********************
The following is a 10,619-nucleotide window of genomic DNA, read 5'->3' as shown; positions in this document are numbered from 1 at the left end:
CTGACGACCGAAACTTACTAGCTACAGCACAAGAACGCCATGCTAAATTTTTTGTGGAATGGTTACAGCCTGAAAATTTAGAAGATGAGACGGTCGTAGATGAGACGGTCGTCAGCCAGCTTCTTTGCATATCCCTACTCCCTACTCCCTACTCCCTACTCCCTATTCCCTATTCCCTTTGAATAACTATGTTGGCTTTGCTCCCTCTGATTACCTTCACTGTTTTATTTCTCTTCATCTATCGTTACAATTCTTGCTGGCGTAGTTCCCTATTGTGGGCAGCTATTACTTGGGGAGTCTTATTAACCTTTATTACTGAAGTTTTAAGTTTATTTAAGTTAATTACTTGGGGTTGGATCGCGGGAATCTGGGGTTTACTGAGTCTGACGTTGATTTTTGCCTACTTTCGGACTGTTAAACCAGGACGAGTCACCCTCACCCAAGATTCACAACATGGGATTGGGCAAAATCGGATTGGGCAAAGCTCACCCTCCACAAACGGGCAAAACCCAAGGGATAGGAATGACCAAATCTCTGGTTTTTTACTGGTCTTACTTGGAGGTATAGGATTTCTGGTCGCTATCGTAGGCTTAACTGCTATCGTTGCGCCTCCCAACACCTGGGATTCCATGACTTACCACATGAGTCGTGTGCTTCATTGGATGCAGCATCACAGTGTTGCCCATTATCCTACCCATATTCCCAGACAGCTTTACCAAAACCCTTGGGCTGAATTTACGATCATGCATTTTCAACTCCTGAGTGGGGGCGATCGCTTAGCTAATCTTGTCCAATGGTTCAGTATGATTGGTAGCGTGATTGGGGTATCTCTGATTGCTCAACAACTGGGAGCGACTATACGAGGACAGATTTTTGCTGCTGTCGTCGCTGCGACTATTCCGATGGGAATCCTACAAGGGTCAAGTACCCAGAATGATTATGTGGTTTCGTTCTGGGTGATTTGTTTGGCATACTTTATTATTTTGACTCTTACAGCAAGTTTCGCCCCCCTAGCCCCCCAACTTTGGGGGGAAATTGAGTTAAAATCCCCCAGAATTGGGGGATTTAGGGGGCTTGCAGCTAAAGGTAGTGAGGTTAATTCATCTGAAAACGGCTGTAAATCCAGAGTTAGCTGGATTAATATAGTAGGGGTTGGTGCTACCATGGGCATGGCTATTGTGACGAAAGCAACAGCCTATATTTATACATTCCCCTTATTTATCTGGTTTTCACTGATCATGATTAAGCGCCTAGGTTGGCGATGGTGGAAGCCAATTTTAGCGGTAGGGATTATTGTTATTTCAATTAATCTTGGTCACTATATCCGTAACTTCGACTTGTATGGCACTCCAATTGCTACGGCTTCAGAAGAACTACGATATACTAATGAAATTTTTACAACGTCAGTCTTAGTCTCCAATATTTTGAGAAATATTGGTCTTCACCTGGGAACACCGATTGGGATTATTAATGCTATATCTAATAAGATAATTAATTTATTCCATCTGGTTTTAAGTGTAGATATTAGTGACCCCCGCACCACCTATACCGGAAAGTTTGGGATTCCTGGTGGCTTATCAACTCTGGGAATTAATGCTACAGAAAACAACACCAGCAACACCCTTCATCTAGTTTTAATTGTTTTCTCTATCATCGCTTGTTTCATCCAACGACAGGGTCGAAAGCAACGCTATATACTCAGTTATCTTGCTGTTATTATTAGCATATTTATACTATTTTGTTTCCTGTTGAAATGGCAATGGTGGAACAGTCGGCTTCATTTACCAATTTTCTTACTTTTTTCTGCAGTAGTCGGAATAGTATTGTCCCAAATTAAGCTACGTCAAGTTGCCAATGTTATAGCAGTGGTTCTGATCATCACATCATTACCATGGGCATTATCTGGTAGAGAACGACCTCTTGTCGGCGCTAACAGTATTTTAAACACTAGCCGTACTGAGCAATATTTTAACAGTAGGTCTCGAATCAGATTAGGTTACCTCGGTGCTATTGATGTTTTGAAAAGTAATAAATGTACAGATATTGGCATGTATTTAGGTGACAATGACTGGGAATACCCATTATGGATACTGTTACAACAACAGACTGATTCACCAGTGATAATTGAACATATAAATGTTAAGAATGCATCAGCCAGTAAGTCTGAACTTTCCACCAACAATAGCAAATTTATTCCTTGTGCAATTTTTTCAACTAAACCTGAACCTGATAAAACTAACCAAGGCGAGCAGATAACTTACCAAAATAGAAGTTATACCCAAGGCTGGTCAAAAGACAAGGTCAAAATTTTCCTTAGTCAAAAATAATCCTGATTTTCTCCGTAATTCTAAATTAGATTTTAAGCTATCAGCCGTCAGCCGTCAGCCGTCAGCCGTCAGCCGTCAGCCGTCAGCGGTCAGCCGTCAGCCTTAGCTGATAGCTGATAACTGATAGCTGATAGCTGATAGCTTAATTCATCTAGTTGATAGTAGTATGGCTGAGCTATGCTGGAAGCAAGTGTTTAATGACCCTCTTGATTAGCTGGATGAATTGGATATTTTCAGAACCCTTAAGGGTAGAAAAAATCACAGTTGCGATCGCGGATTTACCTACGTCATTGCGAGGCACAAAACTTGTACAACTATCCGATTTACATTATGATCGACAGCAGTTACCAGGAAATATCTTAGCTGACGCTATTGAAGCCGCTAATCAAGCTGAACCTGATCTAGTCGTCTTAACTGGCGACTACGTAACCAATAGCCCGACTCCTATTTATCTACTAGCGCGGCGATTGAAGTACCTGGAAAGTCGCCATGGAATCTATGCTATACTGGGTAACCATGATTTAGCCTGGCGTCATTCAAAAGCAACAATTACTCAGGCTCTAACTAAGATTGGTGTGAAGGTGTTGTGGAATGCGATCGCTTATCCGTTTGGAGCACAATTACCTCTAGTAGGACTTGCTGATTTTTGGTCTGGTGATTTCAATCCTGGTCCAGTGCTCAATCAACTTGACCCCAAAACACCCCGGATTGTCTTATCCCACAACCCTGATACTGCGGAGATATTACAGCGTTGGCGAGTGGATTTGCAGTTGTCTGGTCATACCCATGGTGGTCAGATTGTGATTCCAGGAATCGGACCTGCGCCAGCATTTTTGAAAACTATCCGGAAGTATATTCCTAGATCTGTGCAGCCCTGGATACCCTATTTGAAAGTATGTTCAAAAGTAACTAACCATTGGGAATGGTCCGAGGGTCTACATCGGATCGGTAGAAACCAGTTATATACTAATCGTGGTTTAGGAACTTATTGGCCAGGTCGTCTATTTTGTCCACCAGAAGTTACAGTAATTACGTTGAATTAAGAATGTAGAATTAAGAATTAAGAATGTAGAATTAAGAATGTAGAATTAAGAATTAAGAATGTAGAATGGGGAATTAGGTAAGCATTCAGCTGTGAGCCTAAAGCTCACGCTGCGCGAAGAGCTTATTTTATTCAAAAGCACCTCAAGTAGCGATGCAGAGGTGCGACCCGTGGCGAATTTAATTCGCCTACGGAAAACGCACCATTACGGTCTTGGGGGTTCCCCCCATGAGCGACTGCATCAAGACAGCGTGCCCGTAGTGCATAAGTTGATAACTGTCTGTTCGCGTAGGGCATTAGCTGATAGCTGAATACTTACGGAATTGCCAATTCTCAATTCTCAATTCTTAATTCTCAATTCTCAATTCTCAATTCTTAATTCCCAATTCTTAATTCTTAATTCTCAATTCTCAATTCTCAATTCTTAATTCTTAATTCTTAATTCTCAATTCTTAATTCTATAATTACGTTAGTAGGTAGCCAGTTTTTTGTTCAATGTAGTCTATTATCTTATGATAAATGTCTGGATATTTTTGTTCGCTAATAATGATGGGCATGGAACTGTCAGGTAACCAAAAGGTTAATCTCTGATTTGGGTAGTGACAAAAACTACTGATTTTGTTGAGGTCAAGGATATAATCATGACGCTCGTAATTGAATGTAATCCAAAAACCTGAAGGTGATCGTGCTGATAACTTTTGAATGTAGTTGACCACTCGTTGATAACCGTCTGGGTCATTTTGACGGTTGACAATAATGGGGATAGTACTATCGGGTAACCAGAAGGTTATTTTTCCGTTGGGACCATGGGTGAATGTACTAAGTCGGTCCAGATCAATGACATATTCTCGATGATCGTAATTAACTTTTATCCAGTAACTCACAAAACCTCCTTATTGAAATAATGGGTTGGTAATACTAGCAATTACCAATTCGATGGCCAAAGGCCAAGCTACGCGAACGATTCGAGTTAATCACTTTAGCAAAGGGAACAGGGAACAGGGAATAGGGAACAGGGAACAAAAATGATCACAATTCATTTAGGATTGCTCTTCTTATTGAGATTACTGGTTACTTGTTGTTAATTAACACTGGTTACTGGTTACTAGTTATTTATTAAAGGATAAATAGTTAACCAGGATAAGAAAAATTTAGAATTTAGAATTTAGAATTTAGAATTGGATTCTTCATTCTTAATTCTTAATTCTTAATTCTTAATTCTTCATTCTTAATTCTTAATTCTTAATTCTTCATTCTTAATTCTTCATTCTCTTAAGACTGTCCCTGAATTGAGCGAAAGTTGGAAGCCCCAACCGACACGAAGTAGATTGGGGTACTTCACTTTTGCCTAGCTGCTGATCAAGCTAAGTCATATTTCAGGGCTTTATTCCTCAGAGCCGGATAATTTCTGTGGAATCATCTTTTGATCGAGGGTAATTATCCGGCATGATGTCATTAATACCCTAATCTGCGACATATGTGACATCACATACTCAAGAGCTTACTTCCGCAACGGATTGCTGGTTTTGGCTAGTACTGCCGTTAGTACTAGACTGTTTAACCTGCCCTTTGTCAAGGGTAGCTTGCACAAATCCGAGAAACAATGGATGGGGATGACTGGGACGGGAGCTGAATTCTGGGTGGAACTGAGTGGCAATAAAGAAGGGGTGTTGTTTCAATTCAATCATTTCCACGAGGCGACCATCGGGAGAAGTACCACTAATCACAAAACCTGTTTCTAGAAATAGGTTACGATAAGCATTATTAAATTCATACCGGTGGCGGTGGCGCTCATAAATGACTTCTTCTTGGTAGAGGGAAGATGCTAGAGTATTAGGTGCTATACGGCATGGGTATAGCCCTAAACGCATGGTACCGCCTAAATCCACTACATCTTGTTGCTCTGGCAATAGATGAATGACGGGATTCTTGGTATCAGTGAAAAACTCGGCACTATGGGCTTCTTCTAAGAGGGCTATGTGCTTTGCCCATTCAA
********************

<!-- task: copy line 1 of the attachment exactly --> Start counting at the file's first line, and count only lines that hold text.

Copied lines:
The following is a 10,619-nucleotide window of genomic DNA, read 5'->3' as shown; positions in this document are numbered from 1 at the left end: